Open Data Challenge

In-situ quality process monitoring in Additive Manufacturing

An Open Science project collaboration between Trumpf GmbH and Politecnico di Milano

Open Data Description

Additive Manufacturing (AM) processes and technologies have experienced continuous growth in their adoption across a wide variety of industrial sectors. They have impacted, among other domains, the biomedical, aerospace, racing and automotive, oil and gas, tooling and molding, and creative industries. From a statistical process monitoring (SPM) perspective, the AM paradigm entails a layerwise production that enables the in-line and in-situ collection of a vast amount of signal data. These data can be used to determine process stability and to accelerate the detection of anomalies and defects during the manufacturing process.

The Open Science project focuses on in-situ anomaly detection in Laser Powder Bed Fusion (L-PBF) [1]. Among diverse sensing configurations that are available for this process, a very effective and largely studied configuration consists of using the optical path of the laser to measure the radiation emitted by the melt pool and its surroundings (Fig. 1). The melt pool is the region where the laser beam exposure melts the material, and it is known to be a primary feature of interest in any process that involves a beam-material interaction aimed at achieving a local melting of the material.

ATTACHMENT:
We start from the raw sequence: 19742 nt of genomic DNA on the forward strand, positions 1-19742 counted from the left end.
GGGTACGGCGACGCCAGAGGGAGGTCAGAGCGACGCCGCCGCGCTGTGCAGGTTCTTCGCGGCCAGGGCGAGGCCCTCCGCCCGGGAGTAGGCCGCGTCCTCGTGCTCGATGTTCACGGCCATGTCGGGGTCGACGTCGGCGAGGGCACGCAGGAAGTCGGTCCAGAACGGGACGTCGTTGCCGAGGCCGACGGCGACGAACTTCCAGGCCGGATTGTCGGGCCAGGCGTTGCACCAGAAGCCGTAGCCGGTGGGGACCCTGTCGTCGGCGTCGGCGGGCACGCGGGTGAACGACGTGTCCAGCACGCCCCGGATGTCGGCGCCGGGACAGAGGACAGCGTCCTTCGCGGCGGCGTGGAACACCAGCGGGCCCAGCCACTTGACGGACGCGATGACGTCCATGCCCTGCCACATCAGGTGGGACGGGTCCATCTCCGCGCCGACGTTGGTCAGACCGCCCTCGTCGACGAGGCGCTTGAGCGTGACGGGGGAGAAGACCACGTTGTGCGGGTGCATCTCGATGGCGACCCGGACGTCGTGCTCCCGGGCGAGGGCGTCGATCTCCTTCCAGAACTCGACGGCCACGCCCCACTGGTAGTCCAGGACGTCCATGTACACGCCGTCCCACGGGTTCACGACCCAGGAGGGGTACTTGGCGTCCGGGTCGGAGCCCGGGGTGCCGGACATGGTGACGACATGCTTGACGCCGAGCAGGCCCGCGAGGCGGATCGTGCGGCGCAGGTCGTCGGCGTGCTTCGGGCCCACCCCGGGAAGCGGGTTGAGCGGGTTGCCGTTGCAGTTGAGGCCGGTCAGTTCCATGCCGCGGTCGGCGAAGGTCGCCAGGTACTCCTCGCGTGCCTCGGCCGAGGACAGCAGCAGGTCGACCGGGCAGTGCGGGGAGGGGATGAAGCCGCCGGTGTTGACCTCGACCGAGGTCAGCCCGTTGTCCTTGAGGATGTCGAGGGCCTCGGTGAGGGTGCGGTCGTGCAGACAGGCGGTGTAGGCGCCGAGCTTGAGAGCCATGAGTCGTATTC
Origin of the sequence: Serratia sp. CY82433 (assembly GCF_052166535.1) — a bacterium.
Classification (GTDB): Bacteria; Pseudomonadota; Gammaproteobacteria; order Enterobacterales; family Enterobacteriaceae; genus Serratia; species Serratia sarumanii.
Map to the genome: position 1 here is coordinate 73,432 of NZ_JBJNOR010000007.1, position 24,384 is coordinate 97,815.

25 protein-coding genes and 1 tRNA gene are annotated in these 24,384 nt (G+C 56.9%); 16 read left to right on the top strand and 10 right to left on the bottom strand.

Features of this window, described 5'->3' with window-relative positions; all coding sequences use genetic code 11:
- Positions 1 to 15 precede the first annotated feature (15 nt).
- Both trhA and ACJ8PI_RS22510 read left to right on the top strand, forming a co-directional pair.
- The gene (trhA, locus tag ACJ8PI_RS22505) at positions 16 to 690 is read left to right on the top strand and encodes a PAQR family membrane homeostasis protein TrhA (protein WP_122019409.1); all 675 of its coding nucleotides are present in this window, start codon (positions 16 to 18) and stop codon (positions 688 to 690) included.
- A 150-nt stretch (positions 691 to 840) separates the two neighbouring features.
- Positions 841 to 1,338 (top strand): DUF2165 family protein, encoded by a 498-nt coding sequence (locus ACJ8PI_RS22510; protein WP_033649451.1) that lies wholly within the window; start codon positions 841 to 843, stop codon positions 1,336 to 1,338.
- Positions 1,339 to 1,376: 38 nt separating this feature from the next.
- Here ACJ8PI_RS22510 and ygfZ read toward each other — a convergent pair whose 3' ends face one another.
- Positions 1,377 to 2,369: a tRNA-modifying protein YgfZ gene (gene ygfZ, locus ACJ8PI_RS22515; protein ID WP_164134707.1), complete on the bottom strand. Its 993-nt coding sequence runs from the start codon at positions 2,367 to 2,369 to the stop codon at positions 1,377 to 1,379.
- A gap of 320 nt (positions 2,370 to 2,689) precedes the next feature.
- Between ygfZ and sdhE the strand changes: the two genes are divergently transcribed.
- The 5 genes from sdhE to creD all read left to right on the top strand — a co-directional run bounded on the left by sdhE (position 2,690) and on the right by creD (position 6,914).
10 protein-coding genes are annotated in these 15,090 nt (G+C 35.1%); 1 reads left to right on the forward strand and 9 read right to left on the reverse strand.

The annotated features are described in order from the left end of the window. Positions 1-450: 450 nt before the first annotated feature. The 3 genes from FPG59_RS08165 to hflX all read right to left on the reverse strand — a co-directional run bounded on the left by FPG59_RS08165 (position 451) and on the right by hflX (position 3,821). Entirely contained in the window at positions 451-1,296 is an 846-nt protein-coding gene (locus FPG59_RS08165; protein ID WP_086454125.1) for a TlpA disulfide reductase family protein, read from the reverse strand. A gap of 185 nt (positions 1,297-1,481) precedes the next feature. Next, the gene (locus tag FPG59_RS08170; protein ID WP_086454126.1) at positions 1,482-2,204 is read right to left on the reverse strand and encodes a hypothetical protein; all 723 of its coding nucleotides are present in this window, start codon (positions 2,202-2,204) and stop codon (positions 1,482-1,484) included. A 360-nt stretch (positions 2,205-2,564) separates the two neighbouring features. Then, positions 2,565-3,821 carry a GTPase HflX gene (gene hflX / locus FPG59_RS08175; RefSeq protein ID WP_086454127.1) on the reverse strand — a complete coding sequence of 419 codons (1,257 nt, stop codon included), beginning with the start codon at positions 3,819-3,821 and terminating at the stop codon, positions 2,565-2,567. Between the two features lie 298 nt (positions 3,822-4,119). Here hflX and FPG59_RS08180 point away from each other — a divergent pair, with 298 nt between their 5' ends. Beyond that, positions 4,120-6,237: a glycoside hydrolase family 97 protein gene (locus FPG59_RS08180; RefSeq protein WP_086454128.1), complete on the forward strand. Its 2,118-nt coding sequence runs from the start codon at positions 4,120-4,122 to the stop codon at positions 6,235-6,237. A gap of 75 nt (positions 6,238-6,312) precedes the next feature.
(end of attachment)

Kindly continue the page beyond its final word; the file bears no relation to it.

Fig. 1 – Left: The co-axial monitoring setup that utilizes two photodiodes aligned to the optical path of the laser. Only the InGaAs photodiode is considered for this dataset. Right: Schematic side and top views of the melt pool along the laser scan direction.

The Open Data is available to anyone is interested in working on real data for the study and development of in-situ monitoring solutions. Here below, you can find detailed information about the dataset and istructions about how to access the data.

This dataset has been designed to develop and test in-situ process monitoring solutions that can detect such anomalies as soon as possible while achieving the best compromise in terms of false positives and false negatives.

Please cite the dataset as follows:

“The dataset is part of an Open Data Science project between Trumpf GmbH and Politecnico di Milano and it is available at”.

[1] An illustrative video of the L-PBF process:



Marc Gronle, Frederik Schaal

TRUMPF Laser- und Systemtechnik GmbH, Johann-Maus-Straße 2, 71254 Ditzingen, Germany,

Politecnico di Milano

Bianca Maria Colosimo, Marco Grasso, Emidio Granito

Politecnico di Milano, Dipartimento di Meccanica, Via La Masa, 1, 20156 Milano, Italy,

2021 QSR Open Data Challenge Competition

The Open Data made available by Trumpf and Politecnico di Milano is used for the 2021 QSR Open Data Challenge Competition. More information can be found here.